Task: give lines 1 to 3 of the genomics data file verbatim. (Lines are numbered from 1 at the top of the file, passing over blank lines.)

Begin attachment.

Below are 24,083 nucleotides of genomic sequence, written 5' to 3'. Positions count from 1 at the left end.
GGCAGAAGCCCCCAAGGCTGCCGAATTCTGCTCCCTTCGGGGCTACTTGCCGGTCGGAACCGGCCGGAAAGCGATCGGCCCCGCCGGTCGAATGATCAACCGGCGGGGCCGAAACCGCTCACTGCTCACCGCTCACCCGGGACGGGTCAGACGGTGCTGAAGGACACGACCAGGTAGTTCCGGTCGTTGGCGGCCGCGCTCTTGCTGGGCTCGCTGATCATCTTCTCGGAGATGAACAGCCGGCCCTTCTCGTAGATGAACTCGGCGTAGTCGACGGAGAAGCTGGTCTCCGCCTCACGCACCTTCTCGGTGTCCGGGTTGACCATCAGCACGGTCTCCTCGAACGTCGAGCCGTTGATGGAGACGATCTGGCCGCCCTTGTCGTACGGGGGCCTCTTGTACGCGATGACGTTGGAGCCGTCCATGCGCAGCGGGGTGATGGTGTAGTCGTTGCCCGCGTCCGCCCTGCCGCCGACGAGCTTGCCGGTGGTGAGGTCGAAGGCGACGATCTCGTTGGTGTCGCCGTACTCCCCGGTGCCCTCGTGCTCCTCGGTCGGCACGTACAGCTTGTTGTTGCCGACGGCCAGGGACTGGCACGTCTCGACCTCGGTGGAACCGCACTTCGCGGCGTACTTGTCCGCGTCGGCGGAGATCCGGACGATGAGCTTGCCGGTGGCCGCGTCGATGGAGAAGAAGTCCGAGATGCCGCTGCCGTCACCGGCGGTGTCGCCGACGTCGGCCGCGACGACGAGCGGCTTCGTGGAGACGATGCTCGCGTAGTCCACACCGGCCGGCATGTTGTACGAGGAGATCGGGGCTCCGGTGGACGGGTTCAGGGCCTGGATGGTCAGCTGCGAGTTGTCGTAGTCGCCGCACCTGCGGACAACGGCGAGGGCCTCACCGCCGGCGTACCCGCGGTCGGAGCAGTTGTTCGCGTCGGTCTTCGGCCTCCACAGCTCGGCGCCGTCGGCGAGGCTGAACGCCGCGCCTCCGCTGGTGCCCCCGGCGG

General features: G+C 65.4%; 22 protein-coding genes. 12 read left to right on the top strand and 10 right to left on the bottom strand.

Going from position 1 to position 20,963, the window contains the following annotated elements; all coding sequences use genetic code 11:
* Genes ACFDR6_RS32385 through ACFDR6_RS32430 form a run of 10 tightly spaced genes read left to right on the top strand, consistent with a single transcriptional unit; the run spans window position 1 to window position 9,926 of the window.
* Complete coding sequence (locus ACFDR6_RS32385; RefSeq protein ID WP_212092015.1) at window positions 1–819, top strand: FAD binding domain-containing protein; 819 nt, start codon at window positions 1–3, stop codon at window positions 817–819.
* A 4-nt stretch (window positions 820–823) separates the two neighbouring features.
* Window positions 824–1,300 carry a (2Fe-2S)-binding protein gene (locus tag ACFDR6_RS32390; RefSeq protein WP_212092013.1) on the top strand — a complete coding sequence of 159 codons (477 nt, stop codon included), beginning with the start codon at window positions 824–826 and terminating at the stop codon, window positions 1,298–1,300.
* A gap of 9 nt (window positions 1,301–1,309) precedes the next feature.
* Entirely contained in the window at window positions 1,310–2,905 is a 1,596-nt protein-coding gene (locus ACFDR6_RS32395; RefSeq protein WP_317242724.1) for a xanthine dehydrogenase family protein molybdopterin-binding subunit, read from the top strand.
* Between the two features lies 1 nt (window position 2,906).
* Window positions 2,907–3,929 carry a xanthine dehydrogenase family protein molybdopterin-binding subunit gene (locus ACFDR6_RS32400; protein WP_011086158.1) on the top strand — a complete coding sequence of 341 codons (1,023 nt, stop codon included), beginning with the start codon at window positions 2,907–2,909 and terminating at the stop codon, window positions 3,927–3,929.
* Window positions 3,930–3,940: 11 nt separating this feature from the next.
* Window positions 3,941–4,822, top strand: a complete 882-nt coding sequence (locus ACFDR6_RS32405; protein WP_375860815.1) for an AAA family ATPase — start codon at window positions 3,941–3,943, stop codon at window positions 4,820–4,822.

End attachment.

Below are 24,083 nucleotides of genomic sequence, written 5' to 3'. Positions count from 1 at the left end.
GGCAGAAGCCCCCAAGGCTGCCGAATTCTGCTCCCTTCGGGGCTACTTGCCGGTCGGAACCGGCCGGAAAGCGATCGGCCCCGCCGGTCGAATGATCAACCGGCGGGGCCGAAACCGCTCACTGCTCACCGCTCACCCGGGACGGGTCAGACGGTGCTGAAGGACACGACCAGGTAGTTCCGGTCGTTGGCGGCCGCGCTCTTGCTGGGCTCGCTGATCATCTTCTCGGAGATGAACAGCCGGCCCTTCTCGTAGATGAACTCGGCGTAGTCGACGGAGAAGCTGGTCTCCGCCTCACGCACCTTCTCGGTGTCCGGGTTGACCATCAGCACGGTCTCCTCGAACGTCGAGCCGTTGATGGAGACGATCTGGCCGCCCTTGTCGTACGGGGGCCTCTTGTACGCGATGACGTTGGAGCCGTCCATGCGCAGCGGGGTGATGGTGTAGTCGTTGCCCGCGTCCGCCCTGCCGCCGACGAGCTTGCCGGTGGTGAGGTCGAAGGCGACGATCTCGTTGGTGTCGCCGTACTCCCCGGTGCCCTCGTGCTCCTCGGTCGGCACGTACAGCTTGTTGTTGCCGACGGCCAGGGACTGGCACGTCTCGACCTCGGTGGAACCGCACTTCGCGGCGTACTTGTCCGCGTCGGCGGAGATCCGGACGATGAGCTTGCCGGTGGCCGCGTCGATGGAGAAGAAGTCCGAGATGCCGCTGCCGTCACCGGCGGTGTCGCCGACGTCGGCCGCGACGACGAGCGGCTTCGTGGAGACGATGCTCGCGTAGTCCACACCGGCCGGCATGTTGTACGAGGAGATCGGGGCTCCGGTGGACGGGTTCAGGGCCTGGATGGTCAGCTGCGAGTTGTCGTAGTCGCCGCACCTGCGGACAACGGCGAGGGCCTCACCGCCGGCGTACCCGCGGTCGGAGCAGTTGTTCGCGTCGGTCTTCGGCCTCCACAGCTCGGCGCCGTCGGCGAGGCTGAACGCCGCGCCTCCGCTGGTGCCCCCGGCGG

General features: G+C 65.4%; 22 protein-coding genes. 12 read left to right on the top strand and 10 right to left on the bottom strand.